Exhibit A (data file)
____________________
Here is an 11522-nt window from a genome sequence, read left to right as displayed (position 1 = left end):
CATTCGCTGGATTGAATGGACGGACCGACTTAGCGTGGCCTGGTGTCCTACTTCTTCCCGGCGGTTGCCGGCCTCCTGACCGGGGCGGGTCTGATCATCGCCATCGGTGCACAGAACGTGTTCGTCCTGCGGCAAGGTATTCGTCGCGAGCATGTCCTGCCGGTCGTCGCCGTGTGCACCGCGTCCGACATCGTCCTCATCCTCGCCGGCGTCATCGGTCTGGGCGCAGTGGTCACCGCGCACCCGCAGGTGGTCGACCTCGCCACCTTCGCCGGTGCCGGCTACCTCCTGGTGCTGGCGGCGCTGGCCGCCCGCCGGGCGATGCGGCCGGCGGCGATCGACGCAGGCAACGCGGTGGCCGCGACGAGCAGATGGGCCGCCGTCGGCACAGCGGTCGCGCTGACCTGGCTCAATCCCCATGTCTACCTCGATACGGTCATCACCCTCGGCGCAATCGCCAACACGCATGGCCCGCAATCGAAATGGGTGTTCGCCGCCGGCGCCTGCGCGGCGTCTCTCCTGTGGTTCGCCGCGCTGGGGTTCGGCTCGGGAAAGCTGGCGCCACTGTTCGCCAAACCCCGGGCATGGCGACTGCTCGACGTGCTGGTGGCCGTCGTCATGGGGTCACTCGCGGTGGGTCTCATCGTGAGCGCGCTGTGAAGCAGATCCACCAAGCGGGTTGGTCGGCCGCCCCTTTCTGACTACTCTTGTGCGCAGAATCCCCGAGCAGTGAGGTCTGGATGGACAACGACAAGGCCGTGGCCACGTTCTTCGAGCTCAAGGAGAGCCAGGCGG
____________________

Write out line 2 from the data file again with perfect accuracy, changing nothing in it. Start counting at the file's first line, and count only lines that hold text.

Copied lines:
CATTCGCTGGATTGAATGGACGGACCGACTTAGCGTGGCCTGGTGTCCTACTTCTTCCCGGCGGTTGCCGGCCTCCTGACCGGGGCGGGTCTGATCATCGCCATCGGTGCACAGAACGTGTTCGTCCTGCGGCAAGGTATTCGTCGCGAGCATGTCCTGCCGGTCGTCGCCGTGTGCACCGCGTCCGACATCGTCCTCATCCTCGCCGGCGTCATCGGTCTGGGCGCAGTGGTCACCGCGCACCCGCAGGTGGTCGACCTCGCCACCTTCGCCGGTGCCGGCTACCTCCTGGTGCTGGCGGCGCTGGCCGCCCGCCGGGCGATGCGGCCGGCGGCGATCGACGCAGGCAACGCGGTGGCCGCGACGAGCAGATGGGCCGCCGTCGGCACAGCGGTCGCGCTGACCTGGCTCAATCCCCATGTCTACCTCGATACGGTCATCACCCTCGGCGCAATCGCCAACACGCATGGCCCGCAATCGAAATGGGTGTTCGCCGCCGGCGCCTGCGCGGCGTCTCTCCTGTGGTTCGCCGCGCTGGGGTTCGGCTCGGGAAAGCTGGCGCCACTGTTCGCCAAACCCCGGGCATGGCGACTGCTCGACGTGCTGGTGGCCGTCGTCATGGGGTCACTCGCGGTGGGTCTCATCGTGAGCGCGCTGTGAAGCAGATCCACCAAGCGGGTTGGTCGGCCGCCCCTTTCTGACTACTCTTGTGCGCAGAATCCCCGAGCAGTGAGGTCTGGATGGACAACGACAAGGCCGTGGCCACGTTCTTCGAGCTCAAGGAGAGCCAGGCGG